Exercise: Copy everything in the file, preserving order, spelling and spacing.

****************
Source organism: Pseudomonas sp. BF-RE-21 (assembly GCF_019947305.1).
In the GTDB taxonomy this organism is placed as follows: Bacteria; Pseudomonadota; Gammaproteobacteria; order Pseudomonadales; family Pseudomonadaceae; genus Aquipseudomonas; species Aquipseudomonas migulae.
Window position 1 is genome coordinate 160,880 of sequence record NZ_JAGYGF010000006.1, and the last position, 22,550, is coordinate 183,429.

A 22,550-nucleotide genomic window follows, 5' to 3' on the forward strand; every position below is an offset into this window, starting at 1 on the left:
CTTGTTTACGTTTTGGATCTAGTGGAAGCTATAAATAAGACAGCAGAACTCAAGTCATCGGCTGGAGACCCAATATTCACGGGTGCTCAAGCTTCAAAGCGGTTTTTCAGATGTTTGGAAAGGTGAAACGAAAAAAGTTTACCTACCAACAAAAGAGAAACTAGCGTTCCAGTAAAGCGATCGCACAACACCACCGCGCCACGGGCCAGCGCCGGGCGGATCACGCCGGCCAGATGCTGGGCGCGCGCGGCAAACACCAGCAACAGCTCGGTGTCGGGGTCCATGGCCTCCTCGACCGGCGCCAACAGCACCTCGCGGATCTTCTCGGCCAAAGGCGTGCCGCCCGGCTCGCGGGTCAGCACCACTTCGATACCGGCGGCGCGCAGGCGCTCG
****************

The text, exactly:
Source organism: Pseudomonas sp. BF-RE-21 (assembly GCF_019947305.1).
In the GTDB taxonomy this organism is placed as follows: Bacteria; Pseudomonadota; Gammaproteobacteria; order Pseudomonadales; family Pseudomonadaceae; genus Aquipseudomonas; species Aquipseudomonas migulae.
Window position 1 is genome coordinate 160,880 of sequence record NZ_JAGYGF010000006.1, and the last position, 22,550, is coordinate 183,429.

A 22,550-nucleotide genomic window follows, 5' to 3' on the forward strand; every position below is an offset into this window, starting at 1 on the left:
CTTGTTTACGTTTTGGATCTAGTGGAAGCTATAAATAAGACAGCAGAACTCAAGTCATCGGCTGGAGACCCAATATTCACGGGTGCTCAAGCTTCAAAGCGGTTTTTCAGATGTTTGGAAAGGTGAAACGAAAAAAGTTTACCTACCAACAAAAGAGAAACTAGCGTTCCAGTAAAGCGATCGCACAACACCACCGCGCCACGGGCCAGCGCCGGGCGGATCACGCCGGCCAGATGCTGGGCGCGCGCGGCAAACACCAGCAACAGCTCGGTGTCGGGGTCCATGGCCTCCTCGACCGGCGCCAACAGCACCTCGCGGATCTTCTCGGCCAAAGGCGTGCCGCCCGGCTCGCGGGTCAGCACCACTTCGATACCGGCGGCGCGCAGGCGCTCG